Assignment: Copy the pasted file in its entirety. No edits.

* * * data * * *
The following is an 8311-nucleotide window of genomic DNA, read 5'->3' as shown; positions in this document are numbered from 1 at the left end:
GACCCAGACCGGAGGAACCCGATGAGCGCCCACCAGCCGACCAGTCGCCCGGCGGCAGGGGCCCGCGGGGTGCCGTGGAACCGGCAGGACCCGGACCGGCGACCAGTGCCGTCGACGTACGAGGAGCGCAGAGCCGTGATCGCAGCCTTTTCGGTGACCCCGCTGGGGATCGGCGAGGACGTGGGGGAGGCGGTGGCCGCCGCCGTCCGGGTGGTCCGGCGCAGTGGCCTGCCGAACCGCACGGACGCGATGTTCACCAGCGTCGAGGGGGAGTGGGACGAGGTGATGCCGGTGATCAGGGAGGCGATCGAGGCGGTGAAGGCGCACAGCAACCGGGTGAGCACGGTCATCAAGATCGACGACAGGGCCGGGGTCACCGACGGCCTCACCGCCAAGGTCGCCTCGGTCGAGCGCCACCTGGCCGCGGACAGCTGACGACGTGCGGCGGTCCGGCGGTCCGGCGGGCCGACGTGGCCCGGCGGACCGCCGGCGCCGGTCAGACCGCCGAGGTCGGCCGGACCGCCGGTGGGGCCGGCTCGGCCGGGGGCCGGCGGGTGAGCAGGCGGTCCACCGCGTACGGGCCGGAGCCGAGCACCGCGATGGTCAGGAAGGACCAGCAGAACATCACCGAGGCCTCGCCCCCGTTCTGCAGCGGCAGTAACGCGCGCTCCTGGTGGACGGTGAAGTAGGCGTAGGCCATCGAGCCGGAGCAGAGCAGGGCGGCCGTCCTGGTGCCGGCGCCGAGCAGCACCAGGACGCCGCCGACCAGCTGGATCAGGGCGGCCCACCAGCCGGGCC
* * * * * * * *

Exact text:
The following is an 8311-nucleotide window of genomic DNA, read 5'->3' as shown; positions in this document are numbered from 1 at the left end:
GACCCAGACCGGAGGAACCCGATGAGCGCCCACCAGCCGACCAGTCGCCCGGCGGCAGGGGCCCGCGGGGTGCCGTGGAACCGGCAGGACCCGGACCGGCGACCAGTGCCGTCGACGTACGAGGAGCGCAGAGCCGTGATCGCAGCCTTTTCGGTGACCCCGCTGGGGATCGGCGAGGACGTGGGGGAGGCGGTGGCCGCCGCCGTCCGGGTGGTCCGGCGCAGTGGCCTGCCGAACCGCACGGACGCGATGTTCACCAGCGTCGAGGGGGAGTGGGACGAGGTGATGCCGGTGATCAGGGAGGCGATCGAGGCGGTGAAGGCGCACAGCAACCGGGTGAGCACGGTCATCAAGATCGACGACAGGGCCGGGGTCACCGACGGCCTCACCGCCAAGGTCGCCTCGGTCGAGCGCCACCTGGCCGCGGACAGCTGACGACGTGCGGCGGTCCGGCGGTCCGGCGGGCCGACGTGGCCCGGCGGACCGCCGGCGCCGGTCAGACCGCCGAGGTCGGCCGGACCGCCGGTGGGGCCGGCTCGGCCGGGGGCCGGCGGGTGAGCAGGCGGTCCACCGCGTACGGGCCGGAGCCGAGCACCGCGATGGTCAGGAAGGACCAGCAGAACATCACCGAGGCCTCGCCCCCGTTCTGCAGCGGCAGTAACGCGCGCTCCTGGTGGACGGTGAAGTAGGCGTAGGCCATCGAGCCGGAGCAGAGCAGGGCGGCCGTCCTGGTGCCGGCGCCGAGCAGCACCAGGACGCCGCCGACCAGCTGGATCAGGGCGGCCCACCAGCCGGGCC